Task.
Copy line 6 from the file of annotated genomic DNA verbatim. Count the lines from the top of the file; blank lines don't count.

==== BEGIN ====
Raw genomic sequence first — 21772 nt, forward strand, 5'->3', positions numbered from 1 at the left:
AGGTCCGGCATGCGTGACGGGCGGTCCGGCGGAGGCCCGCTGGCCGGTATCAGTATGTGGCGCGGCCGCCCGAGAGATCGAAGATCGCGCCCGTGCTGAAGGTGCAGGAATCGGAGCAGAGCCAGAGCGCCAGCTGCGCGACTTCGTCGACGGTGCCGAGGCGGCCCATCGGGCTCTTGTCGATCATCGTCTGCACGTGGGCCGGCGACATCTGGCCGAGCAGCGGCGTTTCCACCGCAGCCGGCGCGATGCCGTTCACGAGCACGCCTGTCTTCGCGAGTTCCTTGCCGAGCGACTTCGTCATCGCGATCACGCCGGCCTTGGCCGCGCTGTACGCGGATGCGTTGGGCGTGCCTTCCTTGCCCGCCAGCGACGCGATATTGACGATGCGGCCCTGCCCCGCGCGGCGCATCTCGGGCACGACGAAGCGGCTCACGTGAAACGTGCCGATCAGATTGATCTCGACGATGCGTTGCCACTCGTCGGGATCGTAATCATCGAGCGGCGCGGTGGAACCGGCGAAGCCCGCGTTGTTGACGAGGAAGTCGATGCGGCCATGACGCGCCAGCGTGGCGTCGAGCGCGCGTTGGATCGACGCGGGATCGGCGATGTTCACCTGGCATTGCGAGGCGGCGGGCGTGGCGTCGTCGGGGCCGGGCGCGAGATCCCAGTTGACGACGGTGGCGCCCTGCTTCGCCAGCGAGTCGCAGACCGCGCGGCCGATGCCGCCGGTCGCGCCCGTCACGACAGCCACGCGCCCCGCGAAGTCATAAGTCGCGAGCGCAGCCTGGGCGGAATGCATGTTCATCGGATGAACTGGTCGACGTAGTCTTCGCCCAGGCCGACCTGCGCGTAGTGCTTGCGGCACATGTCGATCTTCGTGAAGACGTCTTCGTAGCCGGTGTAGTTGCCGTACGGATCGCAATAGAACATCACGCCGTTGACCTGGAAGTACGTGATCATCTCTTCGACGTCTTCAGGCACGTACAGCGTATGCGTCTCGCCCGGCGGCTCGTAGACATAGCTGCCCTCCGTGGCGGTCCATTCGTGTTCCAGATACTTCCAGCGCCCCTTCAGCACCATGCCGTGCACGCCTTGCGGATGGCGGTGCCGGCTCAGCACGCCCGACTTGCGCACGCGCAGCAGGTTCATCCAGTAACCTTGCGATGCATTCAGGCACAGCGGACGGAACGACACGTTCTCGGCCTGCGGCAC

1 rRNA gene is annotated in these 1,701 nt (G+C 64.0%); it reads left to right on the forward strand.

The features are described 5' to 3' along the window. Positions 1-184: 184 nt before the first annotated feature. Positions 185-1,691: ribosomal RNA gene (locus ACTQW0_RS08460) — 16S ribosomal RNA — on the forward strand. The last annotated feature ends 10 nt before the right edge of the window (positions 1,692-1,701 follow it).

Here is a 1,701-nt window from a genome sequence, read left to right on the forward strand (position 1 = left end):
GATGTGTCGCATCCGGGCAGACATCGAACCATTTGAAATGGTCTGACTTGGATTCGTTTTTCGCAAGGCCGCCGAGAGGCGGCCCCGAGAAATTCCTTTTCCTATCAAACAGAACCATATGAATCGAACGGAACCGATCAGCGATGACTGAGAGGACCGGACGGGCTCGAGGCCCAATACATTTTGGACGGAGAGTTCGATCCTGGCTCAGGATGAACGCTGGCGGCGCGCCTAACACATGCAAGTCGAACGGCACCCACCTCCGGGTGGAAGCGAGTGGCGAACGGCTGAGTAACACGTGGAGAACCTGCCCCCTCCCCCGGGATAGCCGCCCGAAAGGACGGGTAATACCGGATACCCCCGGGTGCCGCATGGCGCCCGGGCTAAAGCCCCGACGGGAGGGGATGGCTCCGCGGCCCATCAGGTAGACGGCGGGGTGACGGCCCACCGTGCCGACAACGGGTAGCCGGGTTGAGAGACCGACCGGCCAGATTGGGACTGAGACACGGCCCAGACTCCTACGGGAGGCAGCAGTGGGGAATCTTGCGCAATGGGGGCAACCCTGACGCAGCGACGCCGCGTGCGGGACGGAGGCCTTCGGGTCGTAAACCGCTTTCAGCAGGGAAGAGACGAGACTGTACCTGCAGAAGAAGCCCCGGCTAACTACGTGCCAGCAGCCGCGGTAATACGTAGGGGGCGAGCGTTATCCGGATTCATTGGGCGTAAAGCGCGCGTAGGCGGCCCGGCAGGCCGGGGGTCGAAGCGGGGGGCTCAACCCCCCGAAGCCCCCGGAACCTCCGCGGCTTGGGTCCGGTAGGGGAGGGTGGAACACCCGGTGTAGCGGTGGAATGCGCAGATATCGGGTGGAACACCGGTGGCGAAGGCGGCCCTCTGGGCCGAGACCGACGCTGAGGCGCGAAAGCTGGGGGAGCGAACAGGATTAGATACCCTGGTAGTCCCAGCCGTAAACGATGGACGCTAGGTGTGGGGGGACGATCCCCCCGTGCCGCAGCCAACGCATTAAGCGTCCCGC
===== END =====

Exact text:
GATGTGTCGCATCCGGGCAGACATCGAACCATTTGAAATGGTCTGACTTGGATTCGTTTTTCGCAAGGCCGCCGAGAGGCGGCCCCGAGAAATTCCTTTTCCTATCAAACAGAACCATATGAATCGAACGGAACCGATCAGCGATGACTGAGAGGACCGGACGGGCTCGAGGCCCAATACATTTTGGACGGAGAGTTCGATCCTGGCTCAGGATGAACGCTGGCGGCGCGCCTAACACATGCAAGTCGAACGGCACCCACCTCCGGGTGGAAGCGAGTGGCGAACGGCTGAGTAACACGTGGAGAACCTGCCCCCTCCCCCGGGATAGCCGCCCGAAAGGACGGGTAATACCGGATACCCCCGGGTGCCGCATGGCGCCCGGGCTAAAGCCCCGACGGGAGGGGATGGCTCCGCGGCCCATCAGGTAGACGGCGGGGTGACGGCCCACCGTGCCGACAACGGGTAGCCGGGTTGAGAGACCGACCGGCCAGATTGGGACTGAGACACGGCCCAGACTCCTACGGGAGGCAGCAGTGGGGAATCTTGCGCAATGGGGGCAACCCTGACGCAGCGACGCCGCGTGCGGGACGGAGGCCTTCGGGTCGTAAACCGCTTTCAGCAGGGAAGAGACGAGACTGTACCTGCAGAAGAAGCCCCGGCTAACTACGTGCCAGCAGCCGCGGTAATACGTAGGGGGCGAGCGTTATCCGGATTCATTGGGCGTAAAGCGCGCGTAGGCGGCCCGGCAGGCCGGGGGTCGAAGCGGGGGGCTCAACCCCCCGAAGCCCCCGGAACCTCCGCGGCTTGGGTCCGGTAGGGGAGGGTGGAACACCCGGTGTAGCGGTGGAATGCGCAGATATCGGGTGGAACACCGGTGGCGAAGGCGGCCCTCTGGGCCGAGACCGACGCTGAGGCGCGAAAGCTGGGGGAGCGAACAGGATTAGATACCCTGGTAGTCCCAGCCGTAAACGATGGACGCTAGGTGTGGGGGGACGATCCCCCCGTGCCGCAGCCAACGCATTAAGCGTCCCGC